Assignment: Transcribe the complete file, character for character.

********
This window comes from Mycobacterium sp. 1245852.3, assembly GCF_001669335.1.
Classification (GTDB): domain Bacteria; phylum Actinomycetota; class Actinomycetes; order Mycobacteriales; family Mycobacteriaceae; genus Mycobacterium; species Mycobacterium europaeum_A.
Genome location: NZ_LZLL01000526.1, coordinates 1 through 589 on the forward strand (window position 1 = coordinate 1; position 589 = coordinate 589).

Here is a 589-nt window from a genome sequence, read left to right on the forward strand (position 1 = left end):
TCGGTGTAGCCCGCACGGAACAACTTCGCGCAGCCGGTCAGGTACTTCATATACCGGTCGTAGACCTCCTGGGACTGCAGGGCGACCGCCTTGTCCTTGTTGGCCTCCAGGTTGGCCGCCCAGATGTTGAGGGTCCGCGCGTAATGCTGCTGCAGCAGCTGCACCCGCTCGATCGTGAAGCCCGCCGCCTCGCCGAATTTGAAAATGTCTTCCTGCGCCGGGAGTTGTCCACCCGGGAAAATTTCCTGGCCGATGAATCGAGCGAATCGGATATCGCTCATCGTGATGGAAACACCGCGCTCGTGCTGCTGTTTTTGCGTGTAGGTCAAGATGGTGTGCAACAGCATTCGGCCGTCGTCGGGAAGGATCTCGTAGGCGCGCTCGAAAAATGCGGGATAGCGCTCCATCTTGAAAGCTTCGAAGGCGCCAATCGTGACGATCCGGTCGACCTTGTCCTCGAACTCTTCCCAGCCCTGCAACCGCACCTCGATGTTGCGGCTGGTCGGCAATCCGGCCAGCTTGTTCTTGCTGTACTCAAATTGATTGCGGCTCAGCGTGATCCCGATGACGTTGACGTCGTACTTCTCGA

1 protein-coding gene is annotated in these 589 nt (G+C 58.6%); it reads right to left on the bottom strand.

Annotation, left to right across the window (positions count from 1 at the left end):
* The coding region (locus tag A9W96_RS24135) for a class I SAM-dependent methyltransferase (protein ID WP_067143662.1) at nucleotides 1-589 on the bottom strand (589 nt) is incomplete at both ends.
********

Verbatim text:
This window comes from Mycobacterium sp. 1245852.3, assembly GCF_001669335.1.
Classification (GTDB): domain Bacteria; phylum Actinomycetota; class Actinomycetes; order Mycobacteriales; family Mycobacteriaceae; genus Mycobacterium; species Mycobacterium europaeum_A.
Genome location: NZ_LZLL01000526.1, coordinates 1 through 589 on the forward strand (window position 1 = coordinate 1; position 589 = coordinate 589).

Here is a 589-nt window from a genome sequence, read left to right on the forward strand (position 1 = left end):
TCGGTGTAGCCCGCACGGAACAACTTCGCGCAGCCGGTCAGGTACTTCATATACCGGTCGTAGACCTCCTGGGACTGCAGGGCGACCGCCTTGTCCTTGTTGGCCTCCAGGTTGGCCGCCCAGATGTTGAGGGTCCGCGCGTAATGCTGCTGCAGCAGCTGCACCCGCTCGATCGTGAAGCCCGCCGCCTCGCCGAATTTGAAAATGTCTTCCTGCGCCGGGAGTTGTCCACCCGGGAAAATTTCCTGGCCGATGAATCGAGCGAATCGGATATCGCTCATCGTGATGGAAACACCGCGCTCGTGCTGCTGTTTTTGCGTGTAGGTCAAGATGGTGTGCAACAGCATTCGGCCGTCGTCGGGAAGGATCTCGTAGGCGCGCTCGAAAAATGCGGGATAGCGCTCCATCTTGAAAGCTTCGAAGGCGCCAATCGTGACGATCCGGTCGACCTTGTCCTCGAACTCTTCCCAGCCCTGCAACCGCACCTCGATGTTGCGGCTGGTCGGCAATCCGGCCAGCTTGTTCTTGCTGTACTCAAATTGATTGCGGCTCAGCGTGATCCCGATGACGTTGACGTCGTACTTCTCGA

1 protein-coding gene is annotated in these 589 nt (G+C 58.6%); it reads right to left on the bottom strand.

Annotation, left to right across the window (positions count from 1 at the left end):
* The coding region (locus tag A9W96_RS24135) for a class I SAM-dependent methyltransferase (protein ID WP_067143662.1) at nucleotides 1-589 on the bottom strand (589 nt) is incomplete at both ends.